To prevent confusion, the IRS notified lenders on Tuesday that they should not file cancellation-of-debt information returns or furnish payee statements under Sec. 6050P to report the amount of qualifying forgiveness with respect to covered loans made under the Paycheck Protection Program (PPP) (Announcement 2020-12).
The PPP was created under the Coronavirus Aid, Relief, and Economic Security (CARES) Act, P.L. 116-136, and it allows qualifying businesses to obtain loans guaranteed by the U.S. Small Business Administration. Eligible loan recipients are eligible for forgiveness of indebtedness for all or a portion of the stated principal amount of a covered PPP loan if certain conditions are satisfied, and the forgiven amount is excluded from the borrower’s gross income.
Sec. 6050P generally requires a lender that discharges at least $600 of a borrower’s indebtedness to file a Form 1099-C, Cancellation of Debt, with the IRS and to furnish a payee statement to the borrower. However, the IRS is advising lenders that when all or a portion of the stated principal amount of a PPP loan is forgiven because the eligible recipient satisfies the forgiveness requirements under the CARES Act, for federal income tax purposes only, the lender is not required to, and should not, file a Form 1099-C information return with the IRS or provide a payee statement to the eligible recipient as a result of the qualifying forgiveness.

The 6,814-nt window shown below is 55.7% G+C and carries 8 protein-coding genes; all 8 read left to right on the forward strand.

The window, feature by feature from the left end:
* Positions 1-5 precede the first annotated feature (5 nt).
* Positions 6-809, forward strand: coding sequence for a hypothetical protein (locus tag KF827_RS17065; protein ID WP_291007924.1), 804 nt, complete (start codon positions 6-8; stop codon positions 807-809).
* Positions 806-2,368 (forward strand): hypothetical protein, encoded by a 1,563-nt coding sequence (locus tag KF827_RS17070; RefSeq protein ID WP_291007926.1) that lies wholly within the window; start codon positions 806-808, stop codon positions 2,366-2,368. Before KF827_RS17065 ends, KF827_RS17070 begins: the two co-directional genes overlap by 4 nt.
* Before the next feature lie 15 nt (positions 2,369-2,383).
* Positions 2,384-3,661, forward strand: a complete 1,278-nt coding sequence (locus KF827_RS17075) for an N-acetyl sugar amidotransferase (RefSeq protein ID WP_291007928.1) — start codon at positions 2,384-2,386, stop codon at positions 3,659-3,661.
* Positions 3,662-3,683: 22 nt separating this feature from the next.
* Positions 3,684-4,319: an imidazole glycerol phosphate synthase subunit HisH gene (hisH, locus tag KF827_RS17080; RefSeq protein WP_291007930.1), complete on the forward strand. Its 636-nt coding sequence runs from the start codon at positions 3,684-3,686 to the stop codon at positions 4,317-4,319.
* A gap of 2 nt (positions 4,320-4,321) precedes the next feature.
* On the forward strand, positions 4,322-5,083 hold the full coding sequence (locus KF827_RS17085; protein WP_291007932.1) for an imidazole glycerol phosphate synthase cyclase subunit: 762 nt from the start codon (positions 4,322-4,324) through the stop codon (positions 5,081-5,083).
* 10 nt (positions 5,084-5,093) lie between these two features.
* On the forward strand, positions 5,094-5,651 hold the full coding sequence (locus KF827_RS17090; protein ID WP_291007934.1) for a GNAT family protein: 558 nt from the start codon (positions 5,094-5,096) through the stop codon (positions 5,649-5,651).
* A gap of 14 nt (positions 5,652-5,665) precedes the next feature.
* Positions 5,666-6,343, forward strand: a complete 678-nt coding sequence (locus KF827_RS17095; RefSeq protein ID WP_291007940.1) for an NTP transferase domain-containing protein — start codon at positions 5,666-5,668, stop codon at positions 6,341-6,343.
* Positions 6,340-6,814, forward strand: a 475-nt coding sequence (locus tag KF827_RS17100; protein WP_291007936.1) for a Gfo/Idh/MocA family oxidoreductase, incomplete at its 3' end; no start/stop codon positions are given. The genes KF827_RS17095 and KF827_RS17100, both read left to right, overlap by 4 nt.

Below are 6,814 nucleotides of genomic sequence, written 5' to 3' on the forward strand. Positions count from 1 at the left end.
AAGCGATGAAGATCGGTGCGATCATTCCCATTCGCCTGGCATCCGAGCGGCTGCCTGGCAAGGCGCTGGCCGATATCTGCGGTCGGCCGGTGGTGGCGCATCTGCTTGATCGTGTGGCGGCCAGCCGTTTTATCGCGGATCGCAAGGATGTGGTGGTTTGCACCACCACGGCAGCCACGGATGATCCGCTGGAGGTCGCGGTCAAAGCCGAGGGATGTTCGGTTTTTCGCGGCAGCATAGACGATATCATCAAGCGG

The IRS warns that the filing of such information returns could result in the issuance of underreporter notices (IRS Letter CP2000) to eligible recipients, and the furnishing of such payee statements to eligible recipients could cause confusion.
AICPA experts discuss the latest on the PPP and other small business aid programs during virtual town halls. The webcasts, which provide CPE credit, are free to AICPA members. Go to the AICPA Town Hall Series webpage for more information and to register.
The AICPA’s Paycheck Protection Program Resources page houses resources and tools produced by the AICPA to help address the economic impact of the coronavirus.
For more news and reporting on the coronavirus and how CPAs can handle challenges related to the outbreak, visit the JofA’s coronavirus resources page or subscribe to our email alerts for breaking PPP news.
— Alistair M. Nevius, J.D., (Alistair.Nevius@aicpa-cima.com) is the JofA’s editor in chief, tax.